Corneal fluorescein staining

Corneal fluorescein staining was used to evaluate the barrier function damage of corneal epithelium. Briefly, 0.1 mL 0.25% fluorescein sodium (Jingming, Tianjin, China) were applied topically to the cornea. The eyes were blinked several times, rinsed with normal saline, and photographed using slit-lamp microscopy (66 Vision-Tech Co., Ltd., Suzhou, China) in cobalt blue light. For grading of the fluorescein staining, the cornea was divided into four quadrants, which were scored respectively. The 4 scores were summed to arrive at a final grade for each eye (minimum = 0, and maximum = 16). The fluorescein score was analyzed as previously described22 and as follows: absent, 0; slightly punctate staining less than 30 spots, 1; dense punctate staining more than 30 spots, 2; severe diffuse staining, but no positive plaque, 3; positive fluorescein plaque, 4.

Measurement of tear production

Tear production (12 eyes of six mice per group) was determined with phenol red-impregnated cotton threads (AYUMI Pharmaceutical Corporation, Tokyo, Japan) as previous description with minimal modification40. Briefly, the thread was placed in the medial of the lower conjunctival fornix for 20 s. The length of the wet red thread was photographed and measured.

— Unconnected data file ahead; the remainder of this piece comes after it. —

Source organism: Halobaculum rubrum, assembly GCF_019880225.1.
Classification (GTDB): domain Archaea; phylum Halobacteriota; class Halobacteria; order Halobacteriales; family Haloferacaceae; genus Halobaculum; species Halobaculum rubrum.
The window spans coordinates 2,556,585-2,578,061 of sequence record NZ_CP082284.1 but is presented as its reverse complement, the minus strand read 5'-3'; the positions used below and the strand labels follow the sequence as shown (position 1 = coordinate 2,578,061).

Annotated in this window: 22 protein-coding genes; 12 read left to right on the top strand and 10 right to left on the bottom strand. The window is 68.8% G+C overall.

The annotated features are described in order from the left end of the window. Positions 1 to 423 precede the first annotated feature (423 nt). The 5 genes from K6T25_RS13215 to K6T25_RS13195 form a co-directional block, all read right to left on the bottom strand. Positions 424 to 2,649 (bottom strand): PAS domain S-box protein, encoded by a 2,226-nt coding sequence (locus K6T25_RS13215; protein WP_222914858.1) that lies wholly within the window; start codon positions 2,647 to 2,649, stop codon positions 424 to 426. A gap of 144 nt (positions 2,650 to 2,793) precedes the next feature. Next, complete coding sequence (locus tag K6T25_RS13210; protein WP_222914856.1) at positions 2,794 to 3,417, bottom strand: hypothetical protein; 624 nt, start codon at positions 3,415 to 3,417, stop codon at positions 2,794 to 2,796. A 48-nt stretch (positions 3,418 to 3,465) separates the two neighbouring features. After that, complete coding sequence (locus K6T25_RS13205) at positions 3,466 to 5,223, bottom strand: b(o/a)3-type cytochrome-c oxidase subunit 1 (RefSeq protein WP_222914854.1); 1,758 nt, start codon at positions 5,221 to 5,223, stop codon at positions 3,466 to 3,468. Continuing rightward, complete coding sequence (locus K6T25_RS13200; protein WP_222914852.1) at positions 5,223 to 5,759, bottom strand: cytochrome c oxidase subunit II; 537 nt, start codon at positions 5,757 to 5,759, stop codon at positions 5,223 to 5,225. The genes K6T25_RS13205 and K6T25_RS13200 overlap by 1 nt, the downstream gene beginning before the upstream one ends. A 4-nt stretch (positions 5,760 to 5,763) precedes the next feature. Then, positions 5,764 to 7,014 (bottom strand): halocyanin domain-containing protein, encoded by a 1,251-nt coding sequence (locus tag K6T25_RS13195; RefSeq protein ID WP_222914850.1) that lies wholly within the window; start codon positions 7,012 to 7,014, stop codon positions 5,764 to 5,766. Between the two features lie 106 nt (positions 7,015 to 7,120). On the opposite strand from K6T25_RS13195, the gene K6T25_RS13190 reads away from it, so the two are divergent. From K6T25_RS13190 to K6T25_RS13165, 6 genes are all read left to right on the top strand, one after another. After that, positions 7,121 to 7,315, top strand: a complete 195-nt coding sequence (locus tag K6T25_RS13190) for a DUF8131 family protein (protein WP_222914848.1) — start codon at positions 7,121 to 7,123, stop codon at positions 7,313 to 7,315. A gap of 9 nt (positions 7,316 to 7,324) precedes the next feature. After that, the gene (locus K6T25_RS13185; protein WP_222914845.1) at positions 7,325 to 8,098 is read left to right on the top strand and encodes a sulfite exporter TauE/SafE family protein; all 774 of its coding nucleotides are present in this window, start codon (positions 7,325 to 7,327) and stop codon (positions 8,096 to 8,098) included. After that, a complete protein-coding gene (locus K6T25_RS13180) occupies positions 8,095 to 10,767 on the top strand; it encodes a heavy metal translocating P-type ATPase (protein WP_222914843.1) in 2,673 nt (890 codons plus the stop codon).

PAS staining

The eyeballs were collected, fixed with 4% paraformaldehyde (PFA), paraffin embedded, sectioned at a 5 μm thickness, and stained with PAS staining kit (Cat#1008, Servicebio, Wuhan, China) according to the manufactory’s instruction. The superior and inferior conjunctiva were examined and photographed with a digital light microscope (Nikon). Three sections from the central parts of the eye from each animal were studied. Six mice were used for each group.

Immunofluorescent staining

Eyeballs were snap frozen in Tissue-Tek optimum cutting temperature compound (Sakura Finetek, Tokyo, Japan). Immunofluorescent staining of frozen corneal section (7 μm thick) was performed using our previous methods41. Primary rabbit polyclonal antibodies against human and mouse NLRP3 (1:100; Cat#NBP1-77080, Novus Biologicals, Littleton, USA), caspase-1 (1:100; Cat#ab179515, Abcam), Mucin-5AC (1:100; Cat#SC-16903, Santa Cruz Biotechnology, Dallas, TX), γH2AX (1:100; Cat#ab2893, Abcam) and IL-1β (1:100; Cat#ab9722, Abcam) were used. Alexa-Fluor488 conjugated secondary antibodies (1:200; Cat#A-11037, ThermoFisher) were applied. Rabbit or goat IgG isotype control antibodys (1:200, Cat#ab172730, Abcam; 1:200, Cat#31425, Thermofisher) was used to excluded nonspecific staining and 4′ 6-diamidino-2-phenylindole (DAPI; Cat#H-1200; Vector, Burlingame, CA, USA) was used for nuclear counterstaining. For TUNEL staining, HCEC cultures on 8-chamber slides were performed by In Situ Cell Death Detection Kit (Cat#12156792910, Roche Diagnostics GmBH, Mannheim, Germany) according to the manufactory’s instruction. All staining was observed under microscope (Nikon).

Real-time PCR